International Journal of Radiation Oncology, Biology, Physics. 2006 Jul 1;65(3):640-645. [Link]
Allen AM, Czerminska M, Janne PA, Sugarbaker DJ, Bueno R, Harris JR, Court L, Baldini EH.
Department of Radiation Oncology, Dana-Farber Cancer Institute and Brigham and Women’s Hospital, Boston, MA.
Purpose: To describe the initial experience at Dana-Farber Cancer Institute/Brigham and Women’s Hospital with intensity-modulated radiation therapy (IMRT) as adjuvant therapy after extrapleural pneumonectomy (EPP) and adjuvant chemotherapy.
Methods and Materials: The medical records of patients treated with IMRT after EPP and adjuvant chemotherapy were retrospectively reviewed. IMRT was given to a dose of 54 Gy to the clinical target volume in 1.8 Gy daily fractions. Treatment was delivered with a dynamic multileaf collimator using a sliding window technique. Eleven of 13 patients received heated intraoperative cisplatin chemotherapy (225 mg/m2). Two patients received neoadjuvant intravenous cisplatin/pemetrexed, and 10 patients received adjuvant cisplatin/pemetrexed chemotherapy after EPP but before radiation therapy. All patients received at least 2 cycles of intravenous chemotherapy. The contralateral lung was limited to a V20 (volume of lung receiving 20 Gy or more) of 20% and a mean lung dose (MLD) of 15 Gy. All patients underwent fluorodeoxyglucose positron emission tomography (FDG-PET) for staging, and any FDG-avid areas in the hemithorax were given a simultaneous boost of radiotherapy to 60 Gy. Statistical comparisons were done using two-sided t test.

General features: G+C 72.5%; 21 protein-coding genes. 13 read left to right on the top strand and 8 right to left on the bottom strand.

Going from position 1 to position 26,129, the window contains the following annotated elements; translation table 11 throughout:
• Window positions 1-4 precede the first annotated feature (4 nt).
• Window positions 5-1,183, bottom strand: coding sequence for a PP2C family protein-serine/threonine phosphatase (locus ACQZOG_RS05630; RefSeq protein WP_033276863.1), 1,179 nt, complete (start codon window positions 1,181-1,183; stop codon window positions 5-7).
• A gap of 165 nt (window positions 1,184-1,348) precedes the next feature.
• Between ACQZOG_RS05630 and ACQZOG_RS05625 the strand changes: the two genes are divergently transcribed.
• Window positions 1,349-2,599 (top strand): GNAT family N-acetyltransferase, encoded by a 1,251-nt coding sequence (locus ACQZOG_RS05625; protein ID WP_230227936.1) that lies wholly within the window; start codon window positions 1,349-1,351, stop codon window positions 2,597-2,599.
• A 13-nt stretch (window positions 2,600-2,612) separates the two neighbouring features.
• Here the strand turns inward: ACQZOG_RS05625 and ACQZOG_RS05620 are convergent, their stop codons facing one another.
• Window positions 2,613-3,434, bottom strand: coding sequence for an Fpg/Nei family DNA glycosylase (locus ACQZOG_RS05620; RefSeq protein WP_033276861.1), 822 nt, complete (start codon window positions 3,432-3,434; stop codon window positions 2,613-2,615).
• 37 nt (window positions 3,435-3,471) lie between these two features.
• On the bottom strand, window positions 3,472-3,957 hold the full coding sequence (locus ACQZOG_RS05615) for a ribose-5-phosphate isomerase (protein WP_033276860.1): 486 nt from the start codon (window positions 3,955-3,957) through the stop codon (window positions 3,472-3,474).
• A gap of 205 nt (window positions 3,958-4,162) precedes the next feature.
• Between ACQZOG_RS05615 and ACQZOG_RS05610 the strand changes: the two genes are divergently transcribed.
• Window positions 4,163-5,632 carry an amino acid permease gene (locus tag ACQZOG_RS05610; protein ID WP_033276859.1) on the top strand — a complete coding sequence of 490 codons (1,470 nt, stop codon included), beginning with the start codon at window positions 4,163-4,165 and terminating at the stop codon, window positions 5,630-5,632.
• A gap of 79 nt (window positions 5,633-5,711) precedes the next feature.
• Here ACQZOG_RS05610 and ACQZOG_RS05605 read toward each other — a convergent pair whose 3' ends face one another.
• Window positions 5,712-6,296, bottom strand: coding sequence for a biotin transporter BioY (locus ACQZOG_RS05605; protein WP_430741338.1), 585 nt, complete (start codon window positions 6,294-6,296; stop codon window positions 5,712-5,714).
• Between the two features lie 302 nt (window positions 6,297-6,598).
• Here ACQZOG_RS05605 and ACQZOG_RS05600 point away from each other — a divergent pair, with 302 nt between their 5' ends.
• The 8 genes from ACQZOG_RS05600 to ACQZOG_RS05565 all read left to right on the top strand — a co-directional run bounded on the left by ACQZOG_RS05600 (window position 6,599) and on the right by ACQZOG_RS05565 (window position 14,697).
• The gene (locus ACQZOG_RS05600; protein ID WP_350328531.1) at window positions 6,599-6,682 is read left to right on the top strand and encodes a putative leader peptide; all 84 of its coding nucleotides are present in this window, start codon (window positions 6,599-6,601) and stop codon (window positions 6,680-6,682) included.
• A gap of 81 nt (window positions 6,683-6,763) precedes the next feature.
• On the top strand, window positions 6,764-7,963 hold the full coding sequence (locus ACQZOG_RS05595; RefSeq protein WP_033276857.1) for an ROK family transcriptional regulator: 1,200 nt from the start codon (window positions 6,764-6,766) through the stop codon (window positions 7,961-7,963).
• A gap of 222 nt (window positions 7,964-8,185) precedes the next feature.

Results: Thirteen patients were treated with IMRT from December 2004 to September 2005. Six patients developed fatal pneumonitis after treatment. The median time from completion of IMRT to the onset of radiation pneumonitis was 30 days (range 5–57 days). Thirty percent of patients (4 of 13) developed acute Grade 3 nausea and vomiting. One patient developed acute Grade 3 thrombocytopenia. The median V20, MLD, and V5 (volume of lung receiving 5 Gy or more) for the patients who developed pneumonitis was 17.6% (range, 15.3–22.3%), 15.2 Gy (range, 13.3–17 Gy), and 98.6% (range, 81–100%), respectively, as compared with 10.9% (range, 5.5–24.7%) (p = 0.08), 12.9 Gy (range, 8.7–16.9 Gy) (p = 0.07), and 90% (range, 66–98.3%) (p = 0.20), respectively, for the patients who did not develop pneumonitis.
Conclusions: Intensity-modulated RT treatment for mesothelioma after EPP and adjuvant chemotherapy resulted in a high rate of fatal pneumonitis when standard dose parameters were used. We therefore recommend caution in the utilization of this technique. Our data suggest that with IMRT, metrics such as V5 and MLD should be considered in addition to V20 to determine tolerance levels in future patients.
Keywords: Mesothelioma, Intensity-modulated radiation therapy, Pneumonitis, Mean lung dose